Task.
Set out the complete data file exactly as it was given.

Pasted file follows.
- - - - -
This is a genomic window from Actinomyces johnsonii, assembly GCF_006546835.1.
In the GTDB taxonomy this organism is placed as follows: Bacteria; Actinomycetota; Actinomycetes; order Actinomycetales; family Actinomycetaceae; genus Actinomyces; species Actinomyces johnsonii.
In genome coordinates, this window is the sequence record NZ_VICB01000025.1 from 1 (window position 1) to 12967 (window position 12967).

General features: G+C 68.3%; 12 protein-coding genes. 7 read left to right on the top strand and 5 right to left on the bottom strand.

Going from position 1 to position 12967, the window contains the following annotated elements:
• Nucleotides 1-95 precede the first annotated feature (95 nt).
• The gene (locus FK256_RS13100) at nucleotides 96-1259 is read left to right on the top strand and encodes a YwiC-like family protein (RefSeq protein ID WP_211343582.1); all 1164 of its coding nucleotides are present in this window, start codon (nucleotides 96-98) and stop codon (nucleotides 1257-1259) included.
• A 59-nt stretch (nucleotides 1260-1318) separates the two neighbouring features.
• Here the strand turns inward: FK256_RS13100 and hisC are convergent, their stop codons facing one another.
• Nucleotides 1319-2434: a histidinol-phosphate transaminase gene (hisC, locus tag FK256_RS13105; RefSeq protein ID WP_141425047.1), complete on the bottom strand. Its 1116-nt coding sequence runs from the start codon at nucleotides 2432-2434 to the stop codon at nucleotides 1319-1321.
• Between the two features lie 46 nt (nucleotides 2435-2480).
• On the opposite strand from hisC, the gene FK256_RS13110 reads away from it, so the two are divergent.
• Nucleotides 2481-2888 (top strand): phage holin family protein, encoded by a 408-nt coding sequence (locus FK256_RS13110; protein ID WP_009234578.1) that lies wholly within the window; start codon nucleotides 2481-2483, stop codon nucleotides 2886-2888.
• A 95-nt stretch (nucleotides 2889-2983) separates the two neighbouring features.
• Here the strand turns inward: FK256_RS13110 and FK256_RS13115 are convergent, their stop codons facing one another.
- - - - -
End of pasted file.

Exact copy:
This is a genomic window from Actinomyces johnsonii, assembly GCF_006546835.1.
In the GTDB taxonomy this organism is placed as follows: Bacteria; Actinomycetota; Actinomycetes; order Actinomycetales; family Actinomycetaceae; genus Actinomyces; species Actinomyces johnsonii.
In genome coordinates, this window is the sequence record NZ_VICB01000025.1 from 1 (window position 1) to 12967 (window position 12967).

General features: G+C 68.3%; 12 protein-coding genes. 7 read left to right on the top strand and 5 right to left on the bottom strand.

Going from position 1 to position 12967, the window contains the following annotated elements:
• Nucleotides 1-95 precede the first annotated feature (95 nt).
• The gene (locus FK256_RS13100) at nucleotides 96-1259 is read left to right on the top strand and encodes a YwiC-like family protein (RefSeq protein ID WP_211343582.1); all 1164 of its coding nucleotides are present in this window, start codon (nucleotides 96-98) and stop codon (nucleotides 1257-1259) included.
• A 59-nt stretch (nucleotides 1260-1318) separates the two neighbouring features.
• Here the strand turns inward: FK256_RS13100 and hisC are convergent, their stop codons facing one another.
• Nucleotides 1319-2434: a histidinol-phosphate transaminase gene (hisC, locus tag FK256_RS13105; RefSeq protein ID WP_141425047.1), complete on the bottom strand. Its 1116-nt coding sequence runs from the start codon at nucleotides 2432-2434 to the stop codon at nucleotides 1319-1321.
• Between the two features lie 46 nt (nucleotides 2435-2480).
• On the opposite strand from hisC, the gene FK256_RS13110 reads away from it, so the two are divergent.
• Nucleotides 2481-2888 (top strand): phage holin family protein, encoded by a 408-nt coding sequence (locus FK256_RS13110; protein ID WP_009234578.1) that lies wholly within the window; start codon nucleotides 2481-2483, stop codon nucleotides 2886-2888.
• A 95-nt stretch (nucleotides 2889-2983) separates the two neighbouring features.
• Here the strand turns inward: FK256_RS13110 and FK256_RS13115 are convergent, their stop codons facing one another.